One way to do this is to start with a strong opening statement that tells your audience exactly what to expect from your presentation.

For example, you could start by saying something punchy and ambitious, like: “Our new product has the potential to revolutionize the way we do business.” This will immediately pique the interest of your audience and set the stage for the rest of your presentation.

3. Keep it concise

When it comes to presentations, less is almost always more. No one wants to sit through a long, drawn-out presentation — they’ll tune out before you even get to the good stuff.

The product presentation template used in the example above only includes five slides; there’s no real need to go beyond that. The template is versatile enough to be used across many different types of audiences.

Get your point across in as few words as possible. Use short sentences and bullet points instead of long paragraphs and resist the urge to include too much information.

Remember, you can always provide more details later if necessary; for the core presentation, just focus on hitting the key points.

If needed, add an appendix that you can jump to depending on the audience. For example, you might have a marketing spend breakdown, engineering resourcing by team, or more elaboration on the detail of the product roadmap.

4. Engage with your audience

An effective presentation is not a one-way street; it should be interactive and engaging.

Don’t just stand at the front of the room and lecture your audience. Instead, try to get them involved in what you’re saying. Ask questions, invite input from the group, and encourage discussion.

The more engaged your audience is, the more likely they are to remember what you’ve said — and, hopefully, buy into it.

Giving an effective product presentation doesn’t have to be difficult — it just takes a little planning and preparation.

By following these tips, you can be sure that your next product presentation goes off without a hitch!

Featured image source: IconScout

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How to Create a Great Product Presentation

How to Create a Great Product Presentation

Visual presentations can be a powerful tool for communicating new information to multiple people. The slides engage audiences visually and offer plenty of opportunities to capture their attention and dazzle their senses. It’s no wonder why product presentations are such a popular tool for pitching a new product.

Of course, knowing you need a product presentation is only half the battle. You or your team still have to design it. What makes a great product presentation, and how can you design an effective pitch deck?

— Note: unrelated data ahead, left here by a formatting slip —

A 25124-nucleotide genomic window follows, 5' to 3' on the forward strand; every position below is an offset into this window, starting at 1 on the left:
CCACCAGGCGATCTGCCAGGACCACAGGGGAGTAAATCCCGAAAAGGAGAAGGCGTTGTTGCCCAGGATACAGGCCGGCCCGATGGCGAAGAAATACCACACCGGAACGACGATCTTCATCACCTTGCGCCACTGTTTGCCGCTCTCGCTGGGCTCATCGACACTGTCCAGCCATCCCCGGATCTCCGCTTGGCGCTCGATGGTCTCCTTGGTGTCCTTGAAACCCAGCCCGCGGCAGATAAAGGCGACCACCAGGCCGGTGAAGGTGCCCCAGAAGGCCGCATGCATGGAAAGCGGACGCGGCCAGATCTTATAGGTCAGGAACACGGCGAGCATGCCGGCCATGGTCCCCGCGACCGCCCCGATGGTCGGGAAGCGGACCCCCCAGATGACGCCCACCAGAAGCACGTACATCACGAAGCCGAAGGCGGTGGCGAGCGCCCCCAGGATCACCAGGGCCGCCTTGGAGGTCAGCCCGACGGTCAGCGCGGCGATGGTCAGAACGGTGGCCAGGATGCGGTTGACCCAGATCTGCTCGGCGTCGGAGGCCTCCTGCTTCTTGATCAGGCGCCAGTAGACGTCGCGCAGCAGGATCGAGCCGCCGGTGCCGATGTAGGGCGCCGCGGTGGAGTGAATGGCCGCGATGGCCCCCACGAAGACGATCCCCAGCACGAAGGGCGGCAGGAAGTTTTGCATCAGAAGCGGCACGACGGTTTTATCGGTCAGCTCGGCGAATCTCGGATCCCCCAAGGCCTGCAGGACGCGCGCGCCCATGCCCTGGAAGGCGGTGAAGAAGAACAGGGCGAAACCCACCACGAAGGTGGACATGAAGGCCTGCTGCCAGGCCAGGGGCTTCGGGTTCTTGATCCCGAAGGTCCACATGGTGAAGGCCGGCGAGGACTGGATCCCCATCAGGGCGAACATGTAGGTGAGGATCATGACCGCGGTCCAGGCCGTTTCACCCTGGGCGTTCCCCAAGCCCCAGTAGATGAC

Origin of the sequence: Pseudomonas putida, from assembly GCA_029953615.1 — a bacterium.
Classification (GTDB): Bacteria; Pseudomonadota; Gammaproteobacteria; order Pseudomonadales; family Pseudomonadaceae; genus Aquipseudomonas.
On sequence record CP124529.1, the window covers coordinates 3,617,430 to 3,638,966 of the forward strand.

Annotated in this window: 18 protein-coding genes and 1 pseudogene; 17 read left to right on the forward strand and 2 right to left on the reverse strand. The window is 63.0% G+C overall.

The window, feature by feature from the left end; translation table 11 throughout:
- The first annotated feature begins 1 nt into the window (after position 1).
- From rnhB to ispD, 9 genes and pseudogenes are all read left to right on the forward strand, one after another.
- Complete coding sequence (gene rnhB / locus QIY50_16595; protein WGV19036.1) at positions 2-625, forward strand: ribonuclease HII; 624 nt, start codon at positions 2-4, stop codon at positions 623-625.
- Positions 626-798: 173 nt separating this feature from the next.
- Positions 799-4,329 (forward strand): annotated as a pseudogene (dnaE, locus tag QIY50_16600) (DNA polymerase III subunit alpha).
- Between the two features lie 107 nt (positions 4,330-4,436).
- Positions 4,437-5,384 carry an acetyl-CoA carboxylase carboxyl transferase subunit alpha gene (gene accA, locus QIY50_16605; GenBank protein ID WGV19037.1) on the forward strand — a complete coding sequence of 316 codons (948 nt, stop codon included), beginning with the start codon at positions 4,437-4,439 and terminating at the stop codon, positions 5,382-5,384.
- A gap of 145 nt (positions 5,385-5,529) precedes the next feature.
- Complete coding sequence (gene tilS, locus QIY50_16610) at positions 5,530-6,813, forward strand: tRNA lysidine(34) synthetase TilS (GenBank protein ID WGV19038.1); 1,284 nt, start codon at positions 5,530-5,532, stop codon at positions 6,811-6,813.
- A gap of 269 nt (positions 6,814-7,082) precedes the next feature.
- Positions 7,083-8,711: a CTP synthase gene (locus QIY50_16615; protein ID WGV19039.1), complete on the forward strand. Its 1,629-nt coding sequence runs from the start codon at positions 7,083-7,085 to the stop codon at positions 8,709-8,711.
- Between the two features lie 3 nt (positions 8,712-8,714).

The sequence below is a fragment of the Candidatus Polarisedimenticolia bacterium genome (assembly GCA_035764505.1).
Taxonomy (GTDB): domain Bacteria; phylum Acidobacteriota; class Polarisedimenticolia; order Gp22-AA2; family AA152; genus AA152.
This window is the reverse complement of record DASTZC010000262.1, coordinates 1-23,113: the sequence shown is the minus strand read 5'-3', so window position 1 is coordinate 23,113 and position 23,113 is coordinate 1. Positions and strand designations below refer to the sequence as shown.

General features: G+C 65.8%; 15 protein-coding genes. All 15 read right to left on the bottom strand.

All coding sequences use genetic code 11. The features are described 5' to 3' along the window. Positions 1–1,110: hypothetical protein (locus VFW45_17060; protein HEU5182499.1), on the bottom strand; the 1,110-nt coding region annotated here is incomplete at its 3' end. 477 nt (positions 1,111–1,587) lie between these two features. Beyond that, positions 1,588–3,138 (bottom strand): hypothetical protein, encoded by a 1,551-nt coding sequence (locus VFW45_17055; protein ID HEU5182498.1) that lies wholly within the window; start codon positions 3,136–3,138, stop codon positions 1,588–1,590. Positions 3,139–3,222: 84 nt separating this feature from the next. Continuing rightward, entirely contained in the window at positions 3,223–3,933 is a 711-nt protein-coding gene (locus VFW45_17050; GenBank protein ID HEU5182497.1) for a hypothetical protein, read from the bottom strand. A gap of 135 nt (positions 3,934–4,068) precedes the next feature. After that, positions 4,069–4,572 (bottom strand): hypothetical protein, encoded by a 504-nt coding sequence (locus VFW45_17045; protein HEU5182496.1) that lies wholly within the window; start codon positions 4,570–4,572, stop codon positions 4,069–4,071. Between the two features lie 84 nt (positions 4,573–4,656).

Want to create a powerful and effective product presentation? Check out these 10 tips for designing a great product presentation:

1. Plan a powerful introduction

How do you plan to introduce yourself and your product? The first few seconds can make or break your product presentation as your audience either becomes enraptured with your topic or shifts its focus elsewhere. How will you engage your viewers and capture their attention? A powerful introduction is key to an efzzwefective presentation. Be sure to create an opening slide that is heavy on visual interaction and communicates a strong statement that leaves people yearning to learn more.

2. Keep everything on brand

A professional slide deck is one that stays on brand from start to finish. You don’t have to spend hours poring over the intricate design details of a PowerPoint deck. users can personalize a theme for their entire presentations, customizing all the colors and typography with just a couple of clicks. Users can even add a custom logo to appear on slides, ensuring that the entire deck stays on brand.’s Team Plan users can even lock in the right logo and brand elements across the entire organization, guaranteeing that every deck is fully on brand.

3. Use a product roadmap

Product roadmaps are perfect for bringing a vision to life since they include the essential elements of a successful pitch: vision and strategy, goals and objectives, launch timelines and more. features a product roadmap template that’s already professionally designed to be the perfect product presentation tool. The template can help users pitch new products to investors, visualize the trajectory of research and development, as well as inform and educate sales teams about up-and-coming products. The slides are already curated; users need only customize the appropriate content, and the presentation can be completed in just a few minutes.

4. Include a demo

Product presentations are designed to demonstrate how a brand can positively influence a buyer, investor or partner. Because most people prefer to see a product in action before making a major purchase, a demonstration video serves as an effective tool for promotion. By walking your audience through a product’s use, you can help viewers understand how your product is the solution to their problems. It’s easy to integrate a product demonstration video using, as well as a variety of other PowerPoint-alternative presentation software tools.